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Mitchell Peak (attempt)
Mojave Desert, California
April 2, 2012

After reading about Mitchell Peak in Zdon's Desert Summits it sounded like a fine Mojave peak to climb, straightforward and easy. But it didn't turn out that way. Dinah and I, along with our Las Vegas friend Shin, were caught completely off guard by the difficulties we faced.

It started off well enough. The hike led us up an old road that took us past the ghost town of Providence – all we saw was a crumbling stone building and some rusted tin cans – and then up the east ridge of Mitchell. But as we ascended a rocky slope, the grade increased and routefinding became hard. Craning our necks to scan the steep, dark cliffs above, we wondered how we would get through them. But after squeezing through a notch and zigzagging up through the rocks, we made the crest, although it was time-consuming.

The route wasn't easier once we reached the ridge. Not only did steep rock hamper us, but Mitchell's superabundance of prickly plants conspired to block simple routes. Shin, comfortable with desert travel, slipped through the cactus plants and catclaw trees almost unscathed, while Dinah and I, primed in Rocky Mountain bushwhacking and used to bulldozing through vegetation, repeatedly impaled ourselves on cactus needles and catclaw thorns.

So the steep rock and plethora of prickly flora hindered our progress along the ridge. Nor did it help that Dinah suffered from a cold. When we reached an exposed ridge, she decided to hang back.

Shin and I continued on. But even though we were closing in on the summit a mere 400 m away, I worried about the time. We were four hours into our trip with about four hours of daylight left. Even if we could bag the summit, which at our rate of travel would take the better part of an hour, it would leave scant time to get down this troublesome mountain in daylight. And my concern lay with Dinah who wasn't feeling well. Leaving Shin to continue (who, being much faster than Dinah and I, could gain the summit and catch up to us), I turned back and made my way to Dinah.

Shin, however, didn't get far. He soon turned around and caught up to me just as I reached Dinah. He had given up because of steep rock slabs that “looked scary.” Nor did an alternate route along a knife edge ridge hold appeal for him. The three of us made our way back to the car.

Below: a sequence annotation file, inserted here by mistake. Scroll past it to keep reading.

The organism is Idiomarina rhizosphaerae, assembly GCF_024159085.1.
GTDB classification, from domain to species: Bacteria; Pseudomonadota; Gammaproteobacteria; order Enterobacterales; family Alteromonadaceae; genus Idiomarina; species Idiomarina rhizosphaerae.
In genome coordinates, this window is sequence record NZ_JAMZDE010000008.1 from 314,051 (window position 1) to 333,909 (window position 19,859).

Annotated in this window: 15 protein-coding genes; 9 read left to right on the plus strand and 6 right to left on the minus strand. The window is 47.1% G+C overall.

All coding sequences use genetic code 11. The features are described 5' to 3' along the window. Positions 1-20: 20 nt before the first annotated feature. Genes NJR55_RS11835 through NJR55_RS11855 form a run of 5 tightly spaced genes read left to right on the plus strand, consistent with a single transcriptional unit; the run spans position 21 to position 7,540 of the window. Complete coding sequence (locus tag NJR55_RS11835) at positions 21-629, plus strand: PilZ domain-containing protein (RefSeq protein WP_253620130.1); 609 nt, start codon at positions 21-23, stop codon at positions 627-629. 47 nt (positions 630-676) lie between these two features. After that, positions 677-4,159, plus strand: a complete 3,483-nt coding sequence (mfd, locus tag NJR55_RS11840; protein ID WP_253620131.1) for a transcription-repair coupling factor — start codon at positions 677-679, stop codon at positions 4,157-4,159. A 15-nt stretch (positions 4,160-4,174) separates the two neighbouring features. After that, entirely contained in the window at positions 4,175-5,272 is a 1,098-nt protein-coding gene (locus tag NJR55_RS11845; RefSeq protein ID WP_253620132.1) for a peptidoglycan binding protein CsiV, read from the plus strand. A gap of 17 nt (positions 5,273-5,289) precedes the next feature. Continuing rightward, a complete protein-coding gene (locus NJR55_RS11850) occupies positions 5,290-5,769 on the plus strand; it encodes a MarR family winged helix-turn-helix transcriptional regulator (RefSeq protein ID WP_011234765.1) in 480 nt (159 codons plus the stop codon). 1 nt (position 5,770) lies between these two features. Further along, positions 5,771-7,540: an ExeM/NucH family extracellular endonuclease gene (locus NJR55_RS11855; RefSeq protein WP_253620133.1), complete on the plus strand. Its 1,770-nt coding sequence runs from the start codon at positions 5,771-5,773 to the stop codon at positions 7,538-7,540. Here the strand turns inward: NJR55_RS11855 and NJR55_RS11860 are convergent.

Shin wants to return to try again, but Dinah and I not so much. In the days to follow, we kept pulling cactus needles out of our hands and legs, souvenirs from Mitchell Peak.

Shin and Dinah on the road. We are heading to the ridge above Dinah.

Passing the stone cabin (mouse over to view the interior)

Edgar Peak (left) is the highest point in the Providence Range (click for a larger image) while
Mitchell Peak is the second highest

After leaving the road we start up the slope

We aim for the notch on the left (click for a larger image)

Dinah leads the way to the notch

After the notch we turn right and hike up a ramp

A little higher on the ramp

On the ridge

The summit appears far off on the left

To regain the ridge, we climbed up a steep slope rife with prickly plants

Snail fossil?

Negotiating steep slabs

Table Mountain (mouse over) appears in the distance

Back on the ridge

A dead agave towers over Dinah


Dinah and I on the exposed ridge

I start across the ridge

Dinah hangs back while Shin and I push on

We wonder about the knife edge and steep slabs before the summit

Here Shin tried to follow a knife edge but was forced to drop down steep slabs

Closer look at the steep slope before the summit

Heading back, Shin and I scrabble around an orange pinnacle

Fountain Peak and Colton Well 1:24,000 Topos (7.1 mi, 6617 ft, 2959 ft)

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